Pere David's deer OR Mesopotamian fallow deer (both endangered, but farmed in NZ).

    Plants:

    Norfolk Island pine tree.
    Wollemia pine.
     
  10. Zoofan15

    Zoofan15 Well-Known Member

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    If you're wanting to avoid megafauna that our main zoos rely on to pull in the customers like tigers, lions, rhinos etc, how about something smaller but still exotic? I see you have lemur in your post above but what about Hamadryas baboon (Wellington are looking to export their males but there is little space for them in the region)? Felines are relatively straight forward to import. How about the Temminck's Golden Cat? Or serval?

    The idea of an extensive fossil display showing evolution would be a unique selling point for sure and a draw for the many people interested in natural history.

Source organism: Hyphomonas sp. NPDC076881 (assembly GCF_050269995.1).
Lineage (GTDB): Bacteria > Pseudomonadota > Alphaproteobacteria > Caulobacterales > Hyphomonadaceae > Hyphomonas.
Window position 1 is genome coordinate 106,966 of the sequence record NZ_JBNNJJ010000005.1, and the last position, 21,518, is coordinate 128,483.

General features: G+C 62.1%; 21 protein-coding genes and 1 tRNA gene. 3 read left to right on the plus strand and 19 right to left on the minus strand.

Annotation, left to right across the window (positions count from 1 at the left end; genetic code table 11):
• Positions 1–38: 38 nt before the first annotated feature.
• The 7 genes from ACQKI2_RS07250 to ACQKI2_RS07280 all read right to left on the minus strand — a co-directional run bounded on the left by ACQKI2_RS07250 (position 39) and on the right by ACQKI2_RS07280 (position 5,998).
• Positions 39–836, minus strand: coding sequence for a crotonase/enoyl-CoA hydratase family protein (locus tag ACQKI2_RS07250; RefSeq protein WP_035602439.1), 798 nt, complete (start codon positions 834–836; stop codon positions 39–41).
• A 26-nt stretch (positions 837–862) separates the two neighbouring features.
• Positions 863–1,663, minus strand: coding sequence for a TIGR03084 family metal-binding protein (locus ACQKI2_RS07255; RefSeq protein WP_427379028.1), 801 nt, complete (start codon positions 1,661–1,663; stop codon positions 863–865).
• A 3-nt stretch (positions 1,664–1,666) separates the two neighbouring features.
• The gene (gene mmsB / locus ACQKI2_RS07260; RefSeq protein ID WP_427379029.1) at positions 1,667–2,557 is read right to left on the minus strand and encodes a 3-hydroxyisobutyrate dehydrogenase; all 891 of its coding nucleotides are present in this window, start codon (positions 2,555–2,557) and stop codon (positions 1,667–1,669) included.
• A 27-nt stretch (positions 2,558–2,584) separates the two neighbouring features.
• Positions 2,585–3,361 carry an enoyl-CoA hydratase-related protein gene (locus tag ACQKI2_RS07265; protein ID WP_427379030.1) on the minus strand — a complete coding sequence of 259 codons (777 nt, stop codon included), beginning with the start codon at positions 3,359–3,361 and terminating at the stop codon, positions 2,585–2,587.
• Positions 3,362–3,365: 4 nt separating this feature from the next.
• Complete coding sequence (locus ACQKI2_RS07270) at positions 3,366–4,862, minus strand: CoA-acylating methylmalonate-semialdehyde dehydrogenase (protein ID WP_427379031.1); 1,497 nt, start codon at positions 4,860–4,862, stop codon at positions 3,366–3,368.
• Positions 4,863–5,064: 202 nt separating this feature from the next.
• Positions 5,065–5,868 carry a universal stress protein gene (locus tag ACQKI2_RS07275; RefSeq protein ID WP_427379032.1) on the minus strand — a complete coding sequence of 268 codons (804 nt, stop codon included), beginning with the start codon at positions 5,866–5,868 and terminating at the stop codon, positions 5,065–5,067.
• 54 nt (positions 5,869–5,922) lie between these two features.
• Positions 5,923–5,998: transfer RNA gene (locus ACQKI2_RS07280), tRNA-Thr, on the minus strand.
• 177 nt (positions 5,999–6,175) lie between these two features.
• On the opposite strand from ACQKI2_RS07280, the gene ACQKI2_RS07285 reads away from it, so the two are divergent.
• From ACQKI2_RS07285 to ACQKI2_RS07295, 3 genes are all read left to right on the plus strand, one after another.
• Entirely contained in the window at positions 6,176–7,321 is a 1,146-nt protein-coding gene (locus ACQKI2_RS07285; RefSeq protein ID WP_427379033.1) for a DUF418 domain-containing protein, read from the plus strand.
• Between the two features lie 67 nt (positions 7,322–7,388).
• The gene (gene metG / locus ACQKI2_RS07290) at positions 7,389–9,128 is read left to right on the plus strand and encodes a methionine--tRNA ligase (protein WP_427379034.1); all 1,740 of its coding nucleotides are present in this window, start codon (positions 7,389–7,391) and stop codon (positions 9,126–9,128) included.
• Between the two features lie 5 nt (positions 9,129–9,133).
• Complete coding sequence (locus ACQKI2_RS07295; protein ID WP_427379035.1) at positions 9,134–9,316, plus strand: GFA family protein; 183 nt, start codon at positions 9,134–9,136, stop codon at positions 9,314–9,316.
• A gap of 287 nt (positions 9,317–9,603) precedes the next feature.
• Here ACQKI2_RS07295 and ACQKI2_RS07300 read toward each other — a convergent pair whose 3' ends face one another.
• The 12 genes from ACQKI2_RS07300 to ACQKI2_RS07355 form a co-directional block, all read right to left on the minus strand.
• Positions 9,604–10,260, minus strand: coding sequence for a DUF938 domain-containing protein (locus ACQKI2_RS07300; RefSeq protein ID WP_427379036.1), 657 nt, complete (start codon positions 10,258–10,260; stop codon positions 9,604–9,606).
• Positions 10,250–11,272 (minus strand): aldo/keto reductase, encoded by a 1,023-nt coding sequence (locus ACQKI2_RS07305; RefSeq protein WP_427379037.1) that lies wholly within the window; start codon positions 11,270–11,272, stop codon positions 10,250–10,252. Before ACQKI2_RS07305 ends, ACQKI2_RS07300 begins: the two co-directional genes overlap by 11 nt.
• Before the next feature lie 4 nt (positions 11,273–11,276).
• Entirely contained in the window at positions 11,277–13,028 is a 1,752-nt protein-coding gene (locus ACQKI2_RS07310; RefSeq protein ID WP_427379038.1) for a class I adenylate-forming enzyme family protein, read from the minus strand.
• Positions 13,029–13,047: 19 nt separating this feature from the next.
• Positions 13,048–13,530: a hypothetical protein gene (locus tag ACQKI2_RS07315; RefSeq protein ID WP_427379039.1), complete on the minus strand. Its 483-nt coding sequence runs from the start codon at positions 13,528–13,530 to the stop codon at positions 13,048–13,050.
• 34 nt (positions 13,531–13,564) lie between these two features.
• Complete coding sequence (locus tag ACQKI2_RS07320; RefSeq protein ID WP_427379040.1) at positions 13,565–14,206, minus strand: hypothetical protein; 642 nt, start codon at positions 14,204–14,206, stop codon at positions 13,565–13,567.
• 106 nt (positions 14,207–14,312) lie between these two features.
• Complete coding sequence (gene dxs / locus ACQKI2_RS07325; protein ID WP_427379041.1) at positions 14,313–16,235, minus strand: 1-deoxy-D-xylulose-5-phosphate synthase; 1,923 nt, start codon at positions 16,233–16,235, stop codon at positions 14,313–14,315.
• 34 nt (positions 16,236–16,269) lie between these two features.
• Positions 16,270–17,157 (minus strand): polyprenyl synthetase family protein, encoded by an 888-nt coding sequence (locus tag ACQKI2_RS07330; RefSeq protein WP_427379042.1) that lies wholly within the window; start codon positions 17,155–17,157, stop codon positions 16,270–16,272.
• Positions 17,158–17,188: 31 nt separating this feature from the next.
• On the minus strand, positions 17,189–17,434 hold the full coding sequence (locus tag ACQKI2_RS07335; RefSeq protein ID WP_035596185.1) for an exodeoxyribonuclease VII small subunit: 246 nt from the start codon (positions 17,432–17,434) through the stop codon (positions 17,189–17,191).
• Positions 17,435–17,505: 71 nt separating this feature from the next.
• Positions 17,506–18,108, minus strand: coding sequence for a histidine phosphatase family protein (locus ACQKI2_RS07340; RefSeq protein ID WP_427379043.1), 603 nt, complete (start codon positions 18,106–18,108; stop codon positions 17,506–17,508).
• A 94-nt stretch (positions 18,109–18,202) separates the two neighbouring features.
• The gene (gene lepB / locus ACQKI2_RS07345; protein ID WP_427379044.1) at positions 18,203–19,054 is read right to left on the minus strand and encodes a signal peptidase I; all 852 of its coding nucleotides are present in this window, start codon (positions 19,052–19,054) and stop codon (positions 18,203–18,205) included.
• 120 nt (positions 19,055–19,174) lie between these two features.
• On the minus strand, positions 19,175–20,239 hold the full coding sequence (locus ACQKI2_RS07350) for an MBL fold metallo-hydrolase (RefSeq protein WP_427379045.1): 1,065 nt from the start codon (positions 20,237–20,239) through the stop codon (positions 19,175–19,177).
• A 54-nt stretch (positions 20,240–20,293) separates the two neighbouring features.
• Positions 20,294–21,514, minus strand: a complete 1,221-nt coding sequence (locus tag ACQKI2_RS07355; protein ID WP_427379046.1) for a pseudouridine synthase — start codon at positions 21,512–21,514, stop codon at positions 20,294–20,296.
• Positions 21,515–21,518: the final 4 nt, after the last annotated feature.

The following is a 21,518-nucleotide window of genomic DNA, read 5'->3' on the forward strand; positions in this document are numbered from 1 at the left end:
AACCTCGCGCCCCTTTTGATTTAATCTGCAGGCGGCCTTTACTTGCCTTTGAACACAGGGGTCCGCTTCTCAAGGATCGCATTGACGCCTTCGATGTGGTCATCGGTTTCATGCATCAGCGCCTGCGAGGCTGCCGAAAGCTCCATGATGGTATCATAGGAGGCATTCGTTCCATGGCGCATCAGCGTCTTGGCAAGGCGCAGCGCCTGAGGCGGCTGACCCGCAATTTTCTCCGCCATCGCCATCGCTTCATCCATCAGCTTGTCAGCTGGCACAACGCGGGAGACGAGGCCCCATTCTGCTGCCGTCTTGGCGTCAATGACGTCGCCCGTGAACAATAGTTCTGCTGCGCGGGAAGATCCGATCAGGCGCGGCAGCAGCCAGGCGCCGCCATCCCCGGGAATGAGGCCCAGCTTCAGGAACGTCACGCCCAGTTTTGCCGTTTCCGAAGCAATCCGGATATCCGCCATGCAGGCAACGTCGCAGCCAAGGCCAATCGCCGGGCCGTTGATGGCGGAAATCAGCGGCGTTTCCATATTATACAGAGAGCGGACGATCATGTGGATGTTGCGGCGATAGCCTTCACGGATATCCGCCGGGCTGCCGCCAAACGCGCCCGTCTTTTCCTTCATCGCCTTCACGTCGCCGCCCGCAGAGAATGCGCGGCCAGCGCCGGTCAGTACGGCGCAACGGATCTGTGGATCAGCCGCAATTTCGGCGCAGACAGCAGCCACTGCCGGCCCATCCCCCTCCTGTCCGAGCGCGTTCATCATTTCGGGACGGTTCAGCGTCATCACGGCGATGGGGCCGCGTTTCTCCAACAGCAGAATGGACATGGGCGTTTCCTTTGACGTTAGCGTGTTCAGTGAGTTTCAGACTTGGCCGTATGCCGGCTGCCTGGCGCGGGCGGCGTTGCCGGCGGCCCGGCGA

Charismatic species are also a great oppotunity to generate revenue through encounters. A Hamadryas baboon encounter or lemur encounter (especially an immersive one where they climb all over you) would appeal to a wide range of people.
     
  11. Kawekaweau

    Kawekaweau Well-Known Member

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    My personal opinion is that charismatic fauna should be kept to a minimum in good zoos. I have also revamped my concept significantly to include no domestics or mammals, though I am certainly open to smaller ones of the latter.